Rationale and objectives: Dopamine (DA) agonists reliably disrupt prepulse inhibition (PPI) of the startle reflex in animals but less so in humans despite cross-species similarities in the neural regulation of PPI. This study examines whether individual variation in baseline PPI may account for the inconsistencies in DA agonist-induced PPI disruption in humans.
Methods: Baseline PPI measures were obtained from 32 healthy adult men. Subjects were subsequently tested in three sessions after ingestion of placebo or active drug in a balanced double-blind design. Seventeen subjects were given 0.05 and 0.1 mg of pergolide (a direct DA agonist) and 15 subjects were given 100 and 200 mg of amantadine (an indirect DA agonist). In each treatment group, subjects were assigned to "high" and "low" PPI subgroups based on the median split of their baseline PPI.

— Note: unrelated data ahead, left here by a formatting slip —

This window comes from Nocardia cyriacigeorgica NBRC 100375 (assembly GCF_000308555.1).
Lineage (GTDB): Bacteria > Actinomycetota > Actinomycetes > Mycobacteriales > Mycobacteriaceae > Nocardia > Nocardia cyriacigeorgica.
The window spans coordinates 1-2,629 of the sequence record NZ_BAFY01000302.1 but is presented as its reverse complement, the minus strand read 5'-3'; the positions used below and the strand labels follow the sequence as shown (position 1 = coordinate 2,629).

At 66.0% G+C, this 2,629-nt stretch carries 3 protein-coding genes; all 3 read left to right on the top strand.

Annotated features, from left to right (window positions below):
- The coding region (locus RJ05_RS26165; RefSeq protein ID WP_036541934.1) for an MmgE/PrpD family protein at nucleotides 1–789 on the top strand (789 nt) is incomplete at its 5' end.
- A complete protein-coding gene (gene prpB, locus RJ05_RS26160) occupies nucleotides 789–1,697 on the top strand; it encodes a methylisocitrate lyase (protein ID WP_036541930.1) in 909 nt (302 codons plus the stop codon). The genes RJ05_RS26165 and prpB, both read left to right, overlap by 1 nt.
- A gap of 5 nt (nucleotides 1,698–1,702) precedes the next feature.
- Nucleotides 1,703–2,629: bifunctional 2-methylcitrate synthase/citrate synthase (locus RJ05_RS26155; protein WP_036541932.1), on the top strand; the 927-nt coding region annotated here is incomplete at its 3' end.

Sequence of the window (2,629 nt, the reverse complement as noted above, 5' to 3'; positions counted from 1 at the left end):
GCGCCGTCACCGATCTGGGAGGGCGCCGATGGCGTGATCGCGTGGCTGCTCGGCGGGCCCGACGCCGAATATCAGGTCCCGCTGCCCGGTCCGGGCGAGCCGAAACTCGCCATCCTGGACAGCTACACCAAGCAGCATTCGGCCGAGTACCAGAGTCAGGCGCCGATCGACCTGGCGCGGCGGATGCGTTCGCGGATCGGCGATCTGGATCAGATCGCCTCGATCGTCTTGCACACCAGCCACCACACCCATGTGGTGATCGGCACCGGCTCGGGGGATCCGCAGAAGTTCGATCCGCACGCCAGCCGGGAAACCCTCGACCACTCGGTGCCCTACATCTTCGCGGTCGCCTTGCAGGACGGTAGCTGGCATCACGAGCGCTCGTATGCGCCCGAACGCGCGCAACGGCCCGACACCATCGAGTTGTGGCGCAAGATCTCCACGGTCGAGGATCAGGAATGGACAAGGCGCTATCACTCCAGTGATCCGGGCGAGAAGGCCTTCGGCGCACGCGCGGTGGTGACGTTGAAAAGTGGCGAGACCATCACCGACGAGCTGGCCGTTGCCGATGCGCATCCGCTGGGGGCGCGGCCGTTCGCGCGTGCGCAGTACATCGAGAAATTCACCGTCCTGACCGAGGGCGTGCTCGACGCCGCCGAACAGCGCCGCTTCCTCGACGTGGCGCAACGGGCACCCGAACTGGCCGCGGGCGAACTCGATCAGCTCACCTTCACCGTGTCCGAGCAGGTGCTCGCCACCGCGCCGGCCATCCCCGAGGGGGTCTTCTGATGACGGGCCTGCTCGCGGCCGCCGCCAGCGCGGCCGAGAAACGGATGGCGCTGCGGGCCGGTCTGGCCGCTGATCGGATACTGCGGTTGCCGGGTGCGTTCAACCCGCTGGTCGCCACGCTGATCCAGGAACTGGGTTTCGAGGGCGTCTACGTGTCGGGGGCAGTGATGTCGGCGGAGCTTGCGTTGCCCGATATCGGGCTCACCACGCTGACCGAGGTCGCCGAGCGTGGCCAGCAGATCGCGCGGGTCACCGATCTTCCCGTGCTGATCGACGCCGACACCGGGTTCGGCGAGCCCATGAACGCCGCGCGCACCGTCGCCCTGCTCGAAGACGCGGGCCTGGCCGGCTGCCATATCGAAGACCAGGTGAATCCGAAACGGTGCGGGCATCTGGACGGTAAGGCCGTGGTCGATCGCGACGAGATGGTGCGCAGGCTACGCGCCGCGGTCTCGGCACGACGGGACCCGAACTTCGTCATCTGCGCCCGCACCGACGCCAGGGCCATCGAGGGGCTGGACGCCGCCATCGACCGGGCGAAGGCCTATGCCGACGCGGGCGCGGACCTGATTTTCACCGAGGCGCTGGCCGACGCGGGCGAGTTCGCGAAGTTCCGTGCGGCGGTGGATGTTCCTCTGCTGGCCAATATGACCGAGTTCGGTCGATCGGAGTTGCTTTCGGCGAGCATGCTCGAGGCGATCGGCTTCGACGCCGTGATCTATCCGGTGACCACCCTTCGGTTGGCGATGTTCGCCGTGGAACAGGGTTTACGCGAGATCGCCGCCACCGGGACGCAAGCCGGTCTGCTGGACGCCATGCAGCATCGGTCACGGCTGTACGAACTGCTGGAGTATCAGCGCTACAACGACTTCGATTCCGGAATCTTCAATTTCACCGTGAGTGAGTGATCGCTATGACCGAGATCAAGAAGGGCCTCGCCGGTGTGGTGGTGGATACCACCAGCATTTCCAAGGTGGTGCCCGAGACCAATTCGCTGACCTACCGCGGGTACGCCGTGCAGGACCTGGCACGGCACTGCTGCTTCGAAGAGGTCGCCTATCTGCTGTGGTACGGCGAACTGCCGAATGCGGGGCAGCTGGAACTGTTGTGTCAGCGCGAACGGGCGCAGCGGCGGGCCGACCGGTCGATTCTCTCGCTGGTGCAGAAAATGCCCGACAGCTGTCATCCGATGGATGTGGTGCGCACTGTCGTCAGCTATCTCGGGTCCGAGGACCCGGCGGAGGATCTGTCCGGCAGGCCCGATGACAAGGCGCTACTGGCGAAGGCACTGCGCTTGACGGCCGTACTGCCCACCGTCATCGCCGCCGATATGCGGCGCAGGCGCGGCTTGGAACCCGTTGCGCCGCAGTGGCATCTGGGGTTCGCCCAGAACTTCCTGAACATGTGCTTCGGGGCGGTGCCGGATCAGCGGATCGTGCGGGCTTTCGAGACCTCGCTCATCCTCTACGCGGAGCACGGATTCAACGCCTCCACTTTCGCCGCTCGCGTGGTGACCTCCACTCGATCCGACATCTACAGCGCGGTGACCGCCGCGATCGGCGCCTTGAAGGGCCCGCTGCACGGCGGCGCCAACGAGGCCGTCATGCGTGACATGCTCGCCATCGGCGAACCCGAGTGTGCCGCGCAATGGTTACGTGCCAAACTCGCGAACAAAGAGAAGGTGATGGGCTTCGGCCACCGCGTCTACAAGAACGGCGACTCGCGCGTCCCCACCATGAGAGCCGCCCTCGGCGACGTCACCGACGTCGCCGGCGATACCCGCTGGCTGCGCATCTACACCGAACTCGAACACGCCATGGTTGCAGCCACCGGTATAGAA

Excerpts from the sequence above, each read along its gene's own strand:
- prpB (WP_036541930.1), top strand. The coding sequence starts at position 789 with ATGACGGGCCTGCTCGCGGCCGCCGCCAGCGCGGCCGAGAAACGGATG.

Results: Amantadine and pergolide disrupted PPI in high- but not in low-PPI subjects. In contrast, low-PPI subjects showed a trend towards PPI facilitation especially with pergolide.
Conclusions: Our results suggest that baseline PPI is an important determinant of the effect of DA agonists on PPI.